I'm going to skein up the first layers and see if I can wash those very gently. I imagine that underneath it will be just fine. Then I'm going to find a really really special project for it. Rescue Shetland has found a good home and will be valued for the rest of its life.
Erica was asking if I have a shop on eBay. I don't because I haven't the time to maintain a constant supply all the time, what with the day job and all. I just list both my designer yarns and the skeins of ordinary ones I'm selling from time to time. And today I finally got round to creating Samhain, in honour of the Celtic New Year festival fast approaching, and took it and Sophie out to the woods to photograph it for eBay.
Here are the two of them enjoying the mossy stillness of the woods. I've tried to reflect all the ancient traditions of Samhain (or Hallow-E'en) in this blend - the red of flames and rosy apples, the bright oranges and soft browns of autumnal colours, the inky blackness of nightime, shot through with the gold of those otherworld peoples who cross to our world on this night. Once I've finished talking here, I'll go and list it on eBay. That means writing a piece about our traditional customs for observing this festival here in Ireland as well - the bobbing for apples, the mirror scrying, how to avoid being taken by the Good People if you venture abroad after dark, all that kind of thing. And I really must get round to skeining up some of the stash to sell too - the house is beginning to look like the store room of a rather large yarn store.
I was whinging, you may remember, about having to travel so far to events like the Knit & Stitch in London, and Carrie gently observed that it was 750 miles to her nearest fibre festival. Then Laura (co-founder with Anne of the Red Sweater KAL - have you seen and admired the way I put their button on my sidebar, have you, have you?) said at least I didn't have to cross a continent AND an ocean to find things. OK, perhaps I'm not the most wretched of deprived kids after all. I just thought I was. You do have a slightly larger continent to cope with, most of you.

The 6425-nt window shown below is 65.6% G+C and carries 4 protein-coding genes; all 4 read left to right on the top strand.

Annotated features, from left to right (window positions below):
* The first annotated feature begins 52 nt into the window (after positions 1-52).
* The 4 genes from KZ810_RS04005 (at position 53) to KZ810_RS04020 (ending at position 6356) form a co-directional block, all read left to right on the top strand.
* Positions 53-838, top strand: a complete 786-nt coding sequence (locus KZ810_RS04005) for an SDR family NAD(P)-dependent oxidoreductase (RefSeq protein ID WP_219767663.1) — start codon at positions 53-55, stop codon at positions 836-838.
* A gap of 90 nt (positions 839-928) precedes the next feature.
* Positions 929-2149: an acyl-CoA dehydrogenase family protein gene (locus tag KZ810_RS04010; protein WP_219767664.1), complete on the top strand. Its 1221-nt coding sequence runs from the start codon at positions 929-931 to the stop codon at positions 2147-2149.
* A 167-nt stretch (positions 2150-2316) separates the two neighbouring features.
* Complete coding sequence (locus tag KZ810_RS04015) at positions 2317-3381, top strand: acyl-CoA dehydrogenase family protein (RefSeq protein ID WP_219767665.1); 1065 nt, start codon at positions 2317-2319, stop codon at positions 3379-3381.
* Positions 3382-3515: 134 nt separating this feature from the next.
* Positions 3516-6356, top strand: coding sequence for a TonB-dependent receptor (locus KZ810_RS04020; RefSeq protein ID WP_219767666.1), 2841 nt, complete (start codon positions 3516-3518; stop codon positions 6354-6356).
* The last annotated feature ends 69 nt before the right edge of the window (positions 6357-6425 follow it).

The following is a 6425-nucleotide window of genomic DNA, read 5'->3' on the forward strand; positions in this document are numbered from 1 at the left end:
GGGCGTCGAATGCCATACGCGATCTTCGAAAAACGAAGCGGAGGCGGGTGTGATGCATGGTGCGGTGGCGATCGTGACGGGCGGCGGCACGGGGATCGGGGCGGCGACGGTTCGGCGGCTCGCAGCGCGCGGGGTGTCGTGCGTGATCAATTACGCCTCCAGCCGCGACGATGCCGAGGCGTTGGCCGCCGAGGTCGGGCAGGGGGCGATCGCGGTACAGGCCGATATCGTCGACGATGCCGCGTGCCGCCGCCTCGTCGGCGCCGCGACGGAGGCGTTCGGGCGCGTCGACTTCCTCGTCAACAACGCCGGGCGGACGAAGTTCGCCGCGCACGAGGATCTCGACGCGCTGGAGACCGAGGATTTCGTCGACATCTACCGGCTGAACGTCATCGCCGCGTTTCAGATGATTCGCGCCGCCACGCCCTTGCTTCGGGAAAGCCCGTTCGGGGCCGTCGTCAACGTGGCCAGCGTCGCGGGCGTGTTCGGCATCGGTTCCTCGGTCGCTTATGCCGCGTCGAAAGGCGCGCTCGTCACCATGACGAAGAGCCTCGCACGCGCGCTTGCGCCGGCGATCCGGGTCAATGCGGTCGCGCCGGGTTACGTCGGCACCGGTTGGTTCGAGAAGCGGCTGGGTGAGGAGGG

Yarn Yard (I really must start on that divine Mango Sorbet sock project) has some lovely hand-dyed stuff on her site at the moment. Read Natalie's blog too, it's so much fun - and then see if you can resist the Chocolate Orange Mousse sock yarn. And a big hurrah for the said Natalie of Yarn Yard for her special offer on a pink sock yarn for October (this being Breast Cancer Awareness Month), with some of her proceeds going to research.
I'd been feeling the need for a while of a skein winder or swift, so went hunting on eBay. The new ones seemed a bit expensive so I searched further and came across a delightful little antique one which I managed to secure.
Isn't it adorable? It stands on three sturdy little peglegs, but I might make a heavier base with three holes in it, to keep it steadier. Lovely little thing. It's going to be well used. That's a skein of the natural alpaca on board, which underwent an experiment with dip-dyeing.
Now I've swatched up a bit for the Eriskay gansey which is intended to be my contribution to Knit A Red Sweater. I say swatched up a bit because for heaven's sake the number of stitches and rows required to reach four inches is rather frightening.
I mean look at this! I've put in a matchbox and an American cent as well as the tape measure to give you some idea of what we're working with here. I must be insane. But it would look so beautiful... Let me check - does Starmore suggest circulars or dpns for the sleeves? Hold on, I'll be back in a moment.
Hmm, she says use either. Well she doesn't say anything so helpful, she just lists both sorts. Never one to waste time on the niceties, Starmore. So any of you wishing for a Muckross skein, I might be in the market for longer dpns as well as the short ones - in US sizes 1 and 2. Maybe Christmas 2007 would be a good occasion to wear the Eriskay for the first time? Or 2008?